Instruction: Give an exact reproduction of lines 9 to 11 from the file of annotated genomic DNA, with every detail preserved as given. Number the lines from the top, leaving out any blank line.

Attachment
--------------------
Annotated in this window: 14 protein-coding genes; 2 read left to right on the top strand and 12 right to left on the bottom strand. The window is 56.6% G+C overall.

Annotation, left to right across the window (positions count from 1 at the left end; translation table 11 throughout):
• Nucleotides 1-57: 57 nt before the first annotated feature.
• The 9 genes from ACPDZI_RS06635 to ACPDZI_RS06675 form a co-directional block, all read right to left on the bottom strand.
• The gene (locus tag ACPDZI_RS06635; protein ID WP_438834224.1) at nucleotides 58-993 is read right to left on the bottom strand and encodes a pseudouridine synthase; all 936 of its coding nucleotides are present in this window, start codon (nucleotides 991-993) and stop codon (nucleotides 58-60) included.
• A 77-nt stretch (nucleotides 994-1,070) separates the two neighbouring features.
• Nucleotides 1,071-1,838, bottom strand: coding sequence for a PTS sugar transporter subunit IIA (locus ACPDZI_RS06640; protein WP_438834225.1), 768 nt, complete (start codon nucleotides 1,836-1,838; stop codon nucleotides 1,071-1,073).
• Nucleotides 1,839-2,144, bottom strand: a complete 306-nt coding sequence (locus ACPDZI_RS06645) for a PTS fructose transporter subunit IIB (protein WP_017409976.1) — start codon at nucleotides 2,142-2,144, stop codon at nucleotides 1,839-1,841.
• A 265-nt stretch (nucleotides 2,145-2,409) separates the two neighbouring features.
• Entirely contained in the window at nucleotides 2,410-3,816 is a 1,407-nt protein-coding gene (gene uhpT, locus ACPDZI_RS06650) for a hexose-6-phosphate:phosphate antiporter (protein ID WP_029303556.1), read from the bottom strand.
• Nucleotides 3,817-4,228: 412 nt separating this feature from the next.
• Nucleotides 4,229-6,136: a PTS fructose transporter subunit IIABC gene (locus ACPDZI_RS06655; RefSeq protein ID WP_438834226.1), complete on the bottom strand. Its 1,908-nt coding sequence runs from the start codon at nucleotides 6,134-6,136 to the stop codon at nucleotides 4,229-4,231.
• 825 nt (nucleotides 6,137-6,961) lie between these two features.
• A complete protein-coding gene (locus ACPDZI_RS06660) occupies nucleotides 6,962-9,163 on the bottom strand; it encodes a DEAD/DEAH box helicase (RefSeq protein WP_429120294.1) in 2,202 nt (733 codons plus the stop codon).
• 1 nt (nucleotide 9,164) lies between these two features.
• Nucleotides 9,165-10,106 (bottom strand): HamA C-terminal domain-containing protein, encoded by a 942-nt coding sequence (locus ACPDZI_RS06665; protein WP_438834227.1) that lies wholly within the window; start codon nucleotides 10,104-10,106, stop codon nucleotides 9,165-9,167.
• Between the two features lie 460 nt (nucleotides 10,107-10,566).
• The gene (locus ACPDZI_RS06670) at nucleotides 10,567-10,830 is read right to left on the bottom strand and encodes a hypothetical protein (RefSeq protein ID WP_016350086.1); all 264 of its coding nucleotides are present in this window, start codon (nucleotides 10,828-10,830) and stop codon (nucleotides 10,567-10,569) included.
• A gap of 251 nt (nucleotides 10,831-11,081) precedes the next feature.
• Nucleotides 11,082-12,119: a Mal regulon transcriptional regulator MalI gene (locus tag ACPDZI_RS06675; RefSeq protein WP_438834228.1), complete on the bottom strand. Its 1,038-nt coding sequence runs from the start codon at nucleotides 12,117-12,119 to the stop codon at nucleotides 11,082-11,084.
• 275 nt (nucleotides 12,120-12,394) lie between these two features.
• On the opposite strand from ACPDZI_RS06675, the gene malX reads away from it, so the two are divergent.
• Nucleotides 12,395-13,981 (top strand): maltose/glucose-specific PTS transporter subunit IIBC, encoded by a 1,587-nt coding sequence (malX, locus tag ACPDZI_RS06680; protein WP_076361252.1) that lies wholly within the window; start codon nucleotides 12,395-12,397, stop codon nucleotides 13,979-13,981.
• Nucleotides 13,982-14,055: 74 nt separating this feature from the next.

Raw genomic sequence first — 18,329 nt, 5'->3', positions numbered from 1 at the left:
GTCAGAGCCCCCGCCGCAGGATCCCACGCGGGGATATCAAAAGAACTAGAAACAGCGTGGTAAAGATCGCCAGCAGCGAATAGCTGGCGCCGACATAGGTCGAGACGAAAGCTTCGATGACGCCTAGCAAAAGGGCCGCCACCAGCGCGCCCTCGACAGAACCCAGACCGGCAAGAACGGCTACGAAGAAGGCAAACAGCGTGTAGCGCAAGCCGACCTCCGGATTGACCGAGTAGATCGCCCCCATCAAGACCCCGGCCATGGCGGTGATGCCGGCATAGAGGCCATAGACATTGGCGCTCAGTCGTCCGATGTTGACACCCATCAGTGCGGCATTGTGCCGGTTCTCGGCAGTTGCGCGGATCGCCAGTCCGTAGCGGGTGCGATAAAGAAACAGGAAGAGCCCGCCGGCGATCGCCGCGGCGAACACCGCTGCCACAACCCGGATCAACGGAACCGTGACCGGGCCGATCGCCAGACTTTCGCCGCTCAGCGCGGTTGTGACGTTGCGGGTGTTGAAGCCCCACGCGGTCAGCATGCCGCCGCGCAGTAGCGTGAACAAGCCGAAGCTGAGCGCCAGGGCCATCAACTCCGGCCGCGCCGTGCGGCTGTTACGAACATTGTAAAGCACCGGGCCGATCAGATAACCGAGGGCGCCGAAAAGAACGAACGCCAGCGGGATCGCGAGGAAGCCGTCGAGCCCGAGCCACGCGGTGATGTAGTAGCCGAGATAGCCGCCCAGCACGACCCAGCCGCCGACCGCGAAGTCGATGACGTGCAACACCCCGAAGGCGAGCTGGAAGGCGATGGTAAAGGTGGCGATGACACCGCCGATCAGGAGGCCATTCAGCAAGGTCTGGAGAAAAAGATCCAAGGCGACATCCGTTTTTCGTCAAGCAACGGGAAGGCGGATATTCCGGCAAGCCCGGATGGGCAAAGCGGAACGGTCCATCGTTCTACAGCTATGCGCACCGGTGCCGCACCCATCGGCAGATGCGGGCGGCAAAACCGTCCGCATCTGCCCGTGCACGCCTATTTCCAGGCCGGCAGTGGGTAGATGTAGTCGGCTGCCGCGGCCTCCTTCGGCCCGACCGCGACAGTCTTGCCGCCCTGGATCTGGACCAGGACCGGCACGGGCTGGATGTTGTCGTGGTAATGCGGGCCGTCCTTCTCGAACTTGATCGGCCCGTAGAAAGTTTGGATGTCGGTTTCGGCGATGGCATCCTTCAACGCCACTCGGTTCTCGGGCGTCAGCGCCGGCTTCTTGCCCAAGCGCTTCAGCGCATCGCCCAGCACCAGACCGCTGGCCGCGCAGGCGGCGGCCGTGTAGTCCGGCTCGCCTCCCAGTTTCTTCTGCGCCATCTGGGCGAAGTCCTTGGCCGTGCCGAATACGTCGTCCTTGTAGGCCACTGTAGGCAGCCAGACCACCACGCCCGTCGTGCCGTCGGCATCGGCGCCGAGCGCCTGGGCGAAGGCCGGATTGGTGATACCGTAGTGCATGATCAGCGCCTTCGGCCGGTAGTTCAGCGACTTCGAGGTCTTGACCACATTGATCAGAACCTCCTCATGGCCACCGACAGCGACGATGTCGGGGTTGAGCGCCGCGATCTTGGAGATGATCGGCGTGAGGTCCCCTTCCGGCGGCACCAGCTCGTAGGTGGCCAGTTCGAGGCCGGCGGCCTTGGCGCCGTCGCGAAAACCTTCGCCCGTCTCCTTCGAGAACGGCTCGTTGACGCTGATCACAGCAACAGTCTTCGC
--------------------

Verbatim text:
• A 265-nt stretch (nucleotides 2,145-2,409) separates the two neighbouring features.
• Entirely contained in the window at nucleotides 2,410-3,816 is a 1,407-nt protein-coding gene (gene uhpT, locus ACPDZI_RS06650) for a hexose-6-phosphate:phosphate antiporter (protein ID WP_029303556.1), read from the bottom strand.
• Nucleotides 3,817-4,228: 412 nt separating this feature from the next.